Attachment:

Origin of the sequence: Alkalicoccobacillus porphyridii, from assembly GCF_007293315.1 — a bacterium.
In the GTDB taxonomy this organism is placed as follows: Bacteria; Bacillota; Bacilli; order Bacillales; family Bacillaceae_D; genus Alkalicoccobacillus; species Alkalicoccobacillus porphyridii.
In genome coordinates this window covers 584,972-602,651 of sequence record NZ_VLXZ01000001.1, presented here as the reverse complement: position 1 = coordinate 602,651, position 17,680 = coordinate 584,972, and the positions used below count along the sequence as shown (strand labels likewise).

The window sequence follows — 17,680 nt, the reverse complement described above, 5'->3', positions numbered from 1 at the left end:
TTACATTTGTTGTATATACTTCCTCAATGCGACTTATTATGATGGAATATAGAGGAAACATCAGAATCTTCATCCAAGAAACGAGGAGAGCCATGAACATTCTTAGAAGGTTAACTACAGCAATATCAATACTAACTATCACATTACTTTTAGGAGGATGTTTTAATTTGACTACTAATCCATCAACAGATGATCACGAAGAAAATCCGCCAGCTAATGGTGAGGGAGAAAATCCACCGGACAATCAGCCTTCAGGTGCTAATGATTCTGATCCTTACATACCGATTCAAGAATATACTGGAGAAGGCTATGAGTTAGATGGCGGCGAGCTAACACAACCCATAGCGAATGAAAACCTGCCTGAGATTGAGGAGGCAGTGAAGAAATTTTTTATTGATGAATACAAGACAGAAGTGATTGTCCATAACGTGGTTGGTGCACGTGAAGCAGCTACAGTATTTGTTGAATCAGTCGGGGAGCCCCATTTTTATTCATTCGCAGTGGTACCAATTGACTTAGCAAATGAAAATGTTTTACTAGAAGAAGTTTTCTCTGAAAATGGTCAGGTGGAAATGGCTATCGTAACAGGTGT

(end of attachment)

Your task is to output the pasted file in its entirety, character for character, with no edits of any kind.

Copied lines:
Origin of the sequence: Alkalicoccobacillus porphyridii, from assembly GCF_007293315.1 — a bacterium.
In the GTDB taxonomy this organism is placed as follows: Bacteria; Bacillota; Bacilli; order Bacillales; family Bacillaceae_D; genus Alkalicoccobacillus; species Alkalicoccobacillus porphyridii.
In genome coordinates this window covers 584,972-602,651 of sequence record NZ_VLXZ01000001.1, presented here as the reverse complement: position 1 = coordinate 602,651, position 17,680 = coordinate 584,972, and the positions used below count along the sequence as shown (strand labels likewise).

The window sequence follows — 17,680 nt, the reverse complement described above, 5'->3', positions numbered from 1 at the left end:
TTACATTTGTTGTATATACTTCCTCAATGCGACTTATTATGATGGAATATAGAGGAAACATCAGAATCTTCATCCAAGAAACGAGGAGAGCCATGAACATTCTTAGAAGGTTAACTACAGCAATATCAATACTAACTATCACATTACTTTTAGGAGGATGTTTTAATTTGACTACTAATCCATCAACAGATGATCACGAAGAAAATCCGCCAGCTAATGGTGAGGGAGAAAATCCACCGGACAATCAGCCTTCAGGTGCTAATGATTCTGATCCTTACATACCGATTCAAGAATATACTGGAGAAGGCTATGAGTTAGATGGCGGCGAGCTAACACAACCCATAGCGAATGAAAACCTGCCTGAGATTGAGGAGGCAGTGAAGAAATTTTTTATTGATGAATACAAGACAGAAGTGATTGTCCATAACGTGGTTGGTGCACGTGAAGCAGCTACAGTATTTGTTGAATCAGTCGGGGAGCCCCATTTTTATTCATTCGCAGTGGTACCAATTGACTTAGCAAATGAAAATGTTTTACTAGAAGAAGTTTTCTCTGAAAATGGTCAGGTGGAAATGGCTATCGTAACAGGTGT